Connecticut Port Authority hires interim executive director
Retired Connecticut College administrator Ulysses B. Hammond was named the interim executive director of the Connecticut Port Authority on Tuesday and will lead the quasi-public agency while a permanent replacement is sought.
Hammond’s hiring came with a unanimous vote by the port authority’s board of directors. He is expected to start working with outgoing director John Henshaw immediately. Henshaw announced his resignation last month but is expected to stay on during a transition period with Hammond through May.
Hammond, who lives in Waterford, worked for Connecticut College from 2000 to 2015 and retired as the college’s vice president for administration. He was praised for, among other things, his work overseeing $100 million in capital projects at the school. Previously, he worked as chief executive officer of the District of Columbia court system from 1999 to 2000.
He has served and been honored by numerous local community organizations and spent 10 years as president of the Martin Luther King Jr. Scholarship Trust Fund.
“We're very lucky to have identified someone who is interested and has the skill set, very well if not perfectly suited to help us through this transition period as we launch a search for our next permanent executive director,” board Chairman David Kooris said at Tuesday’s board meeting.
Kooris said Hammond’s experience in the areas of human resources, finance and capital projects “is a macrocosm of everything the authority deals with on a smaller scale.”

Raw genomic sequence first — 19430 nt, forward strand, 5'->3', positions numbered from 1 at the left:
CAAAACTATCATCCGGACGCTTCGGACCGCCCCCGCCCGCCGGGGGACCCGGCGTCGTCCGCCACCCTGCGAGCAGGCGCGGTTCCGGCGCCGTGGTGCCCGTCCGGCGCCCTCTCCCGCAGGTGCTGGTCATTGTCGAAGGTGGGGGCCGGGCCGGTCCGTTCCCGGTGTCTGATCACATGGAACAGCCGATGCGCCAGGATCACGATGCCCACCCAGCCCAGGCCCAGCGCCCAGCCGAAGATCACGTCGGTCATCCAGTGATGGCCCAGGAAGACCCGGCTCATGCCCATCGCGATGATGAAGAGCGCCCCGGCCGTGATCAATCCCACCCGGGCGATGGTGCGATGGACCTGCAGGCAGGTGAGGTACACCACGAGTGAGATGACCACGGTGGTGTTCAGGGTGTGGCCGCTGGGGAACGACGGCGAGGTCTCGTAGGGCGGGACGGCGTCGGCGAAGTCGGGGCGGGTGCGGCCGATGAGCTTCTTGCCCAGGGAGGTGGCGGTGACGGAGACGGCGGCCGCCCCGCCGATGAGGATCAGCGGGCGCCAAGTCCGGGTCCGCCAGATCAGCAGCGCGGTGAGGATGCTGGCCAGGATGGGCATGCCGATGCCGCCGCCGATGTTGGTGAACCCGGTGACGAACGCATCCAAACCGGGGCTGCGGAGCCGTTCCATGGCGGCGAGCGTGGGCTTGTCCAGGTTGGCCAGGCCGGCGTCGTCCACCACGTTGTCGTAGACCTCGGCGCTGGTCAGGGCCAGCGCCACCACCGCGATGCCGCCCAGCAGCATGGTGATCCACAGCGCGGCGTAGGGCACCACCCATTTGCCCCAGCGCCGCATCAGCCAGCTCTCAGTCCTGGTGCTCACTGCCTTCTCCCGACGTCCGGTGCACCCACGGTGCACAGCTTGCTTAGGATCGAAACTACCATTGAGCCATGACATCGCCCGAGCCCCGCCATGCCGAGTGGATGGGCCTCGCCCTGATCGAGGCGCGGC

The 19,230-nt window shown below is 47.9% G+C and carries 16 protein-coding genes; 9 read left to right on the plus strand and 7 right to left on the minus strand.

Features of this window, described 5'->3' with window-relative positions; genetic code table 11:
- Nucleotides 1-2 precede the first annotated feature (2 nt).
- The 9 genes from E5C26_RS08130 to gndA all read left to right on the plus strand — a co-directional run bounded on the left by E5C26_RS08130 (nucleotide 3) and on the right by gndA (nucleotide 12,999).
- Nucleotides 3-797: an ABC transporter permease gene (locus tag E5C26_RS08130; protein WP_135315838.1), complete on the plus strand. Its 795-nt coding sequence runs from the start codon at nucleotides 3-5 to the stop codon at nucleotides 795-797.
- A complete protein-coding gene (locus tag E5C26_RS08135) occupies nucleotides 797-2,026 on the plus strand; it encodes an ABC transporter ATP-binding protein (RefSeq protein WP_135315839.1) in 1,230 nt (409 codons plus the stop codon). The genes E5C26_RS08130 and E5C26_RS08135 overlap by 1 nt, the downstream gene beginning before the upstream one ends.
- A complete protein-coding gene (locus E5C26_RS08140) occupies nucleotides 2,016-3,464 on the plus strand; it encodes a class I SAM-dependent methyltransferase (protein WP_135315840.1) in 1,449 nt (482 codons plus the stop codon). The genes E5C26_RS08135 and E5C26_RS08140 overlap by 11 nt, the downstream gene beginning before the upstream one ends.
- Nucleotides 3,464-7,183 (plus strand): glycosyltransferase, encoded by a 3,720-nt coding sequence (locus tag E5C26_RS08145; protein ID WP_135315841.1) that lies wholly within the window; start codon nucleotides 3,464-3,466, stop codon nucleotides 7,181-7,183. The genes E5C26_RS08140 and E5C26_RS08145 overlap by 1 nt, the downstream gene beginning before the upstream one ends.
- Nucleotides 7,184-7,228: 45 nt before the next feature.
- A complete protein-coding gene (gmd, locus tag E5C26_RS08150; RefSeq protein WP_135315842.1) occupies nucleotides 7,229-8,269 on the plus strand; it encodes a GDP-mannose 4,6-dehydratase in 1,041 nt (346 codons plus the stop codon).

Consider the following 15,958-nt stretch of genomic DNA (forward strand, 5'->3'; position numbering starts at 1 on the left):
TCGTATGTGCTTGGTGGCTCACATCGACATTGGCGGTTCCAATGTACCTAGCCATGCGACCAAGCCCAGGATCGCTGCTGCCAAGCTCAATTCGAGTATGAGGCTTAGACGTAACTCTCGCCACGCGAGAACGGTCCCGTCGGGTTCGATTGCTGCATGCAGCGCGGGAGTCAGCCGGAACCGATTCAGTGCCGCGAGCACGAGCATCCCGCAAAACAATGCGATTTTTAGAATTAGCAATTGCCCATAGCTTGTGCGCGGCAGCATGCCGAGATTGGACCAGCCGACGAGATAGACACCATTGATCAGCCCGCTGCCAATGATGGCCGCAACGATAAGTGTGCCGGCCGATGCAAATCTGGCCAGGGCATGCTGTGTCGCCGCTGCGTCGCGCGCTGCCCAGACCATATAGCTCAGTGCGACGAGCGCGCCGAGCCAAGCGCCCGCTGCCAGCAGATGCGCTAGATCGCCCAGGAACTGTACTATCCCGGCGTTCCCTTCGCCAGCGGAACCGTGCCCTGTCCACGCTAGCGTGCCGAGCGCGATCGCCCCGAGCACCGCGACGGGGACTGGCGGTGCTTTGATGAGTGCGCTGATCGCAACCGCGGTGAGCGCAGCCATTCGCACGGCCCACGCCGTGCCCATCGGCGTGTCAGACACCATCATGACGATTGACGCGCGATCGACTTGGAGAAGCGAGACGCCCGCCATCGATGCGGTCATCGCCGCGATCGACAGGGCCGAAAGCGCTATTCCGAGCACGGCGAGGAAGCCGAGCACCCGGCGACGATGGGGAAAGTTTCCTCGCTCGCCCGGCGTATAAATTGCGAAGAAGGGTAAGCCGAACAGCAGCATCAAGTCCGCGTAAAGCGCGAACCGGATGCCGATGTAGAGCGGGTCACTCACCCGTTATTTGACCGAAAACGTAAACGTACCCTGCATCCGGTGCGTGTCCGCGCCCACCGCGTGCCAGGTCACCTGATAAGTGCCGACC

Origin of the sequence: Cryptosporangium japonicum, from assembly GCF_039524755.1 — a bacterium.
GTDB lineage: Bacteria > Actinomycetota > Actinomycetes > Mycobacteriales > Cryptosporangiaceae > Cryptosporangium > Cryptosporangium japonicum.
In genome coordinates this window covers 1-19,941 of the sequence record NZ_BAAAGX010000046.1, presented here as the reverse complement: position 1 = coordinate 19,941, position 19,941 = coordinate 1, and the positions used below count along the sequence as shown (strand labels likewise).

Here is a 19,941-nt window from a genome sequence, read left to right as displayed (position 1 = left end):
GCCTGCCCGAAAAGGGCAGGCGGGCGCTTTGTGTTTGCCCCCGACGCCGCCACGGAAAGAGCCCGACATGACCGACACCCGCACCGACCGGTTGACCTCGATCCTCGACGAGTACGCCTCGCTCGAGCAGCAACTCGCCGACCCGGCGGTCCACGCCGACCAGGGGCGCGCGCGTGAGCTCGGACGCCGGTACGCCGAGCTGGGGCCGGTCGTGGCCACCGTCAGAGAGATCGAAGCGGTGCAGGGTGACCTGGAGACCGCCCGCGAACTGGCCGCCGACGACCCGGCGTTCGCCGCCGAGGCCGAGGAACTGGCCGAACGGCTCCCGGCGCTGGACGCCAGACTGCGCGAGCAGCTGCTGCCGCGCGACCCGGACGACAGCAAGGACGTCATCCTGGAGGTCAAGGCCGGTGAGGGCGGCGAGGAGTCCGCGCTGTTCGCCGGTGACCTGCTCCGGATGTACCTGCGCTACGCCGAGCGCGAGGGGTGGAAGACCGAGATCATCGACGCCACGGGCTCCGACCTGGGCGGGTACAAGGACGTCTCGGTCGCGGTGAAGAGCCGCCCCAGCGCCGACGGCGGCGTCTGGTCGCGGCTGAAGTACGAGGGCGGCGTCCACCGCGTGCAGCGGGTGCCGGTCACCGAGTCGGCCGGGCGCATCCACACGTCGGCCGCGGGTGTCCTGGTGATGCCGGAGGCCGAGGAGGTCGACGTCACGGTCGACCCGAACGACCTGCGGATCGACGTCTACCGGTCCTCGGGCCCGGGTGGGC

“I think he is very well positioned to help us continue to advance the policy and procedure updates, to fortify our staffing, all the while completing the project at State Pier and other initiatives,” Kooris said. The port authority is managing a multimillion-dollar construction project at State Pier in New London.
Hammond will be an at-will employee for the port authority and paid a salary commensurate with Henshaw’s $200,000 annual salary, along with benefits.
Hammond, who said he was interested in the interim position and not the permanent position, said he’s well versed in leading complex organizations in a variety of roles and confident in his ability to lead the port authority in the final stages of the State Pier construction project.
Asked about his interest in the port authority, Hammond said the agency’s projects involving the offshore wind industry and accommodation of heavy-lift cargo is some of the most important in Connecticut.
He credited the port authority and Henshaw for work to get the State Pier project permitted and started.
“We have tremendous momentum right now,” Hammond said. “I think we will be in a position to sustain that momentum and build on that momentum as the result of my own project management operations experience.”
“I feel strongly about the prospect and promise for our state and New England when it comes to offshore wind as well as heavy-lift cargo capabilities,” Hammond said. “We now have to keep our eye on the ball. We have a mission critical objective ... that by this time next year we’re in a position to start the staging of offshore wind components and material. We have to stay focused on the future and what this project is all about.”
The port authority has launched a search for the permanent executive director position and in a statement said it hopes to make a selection later this year.
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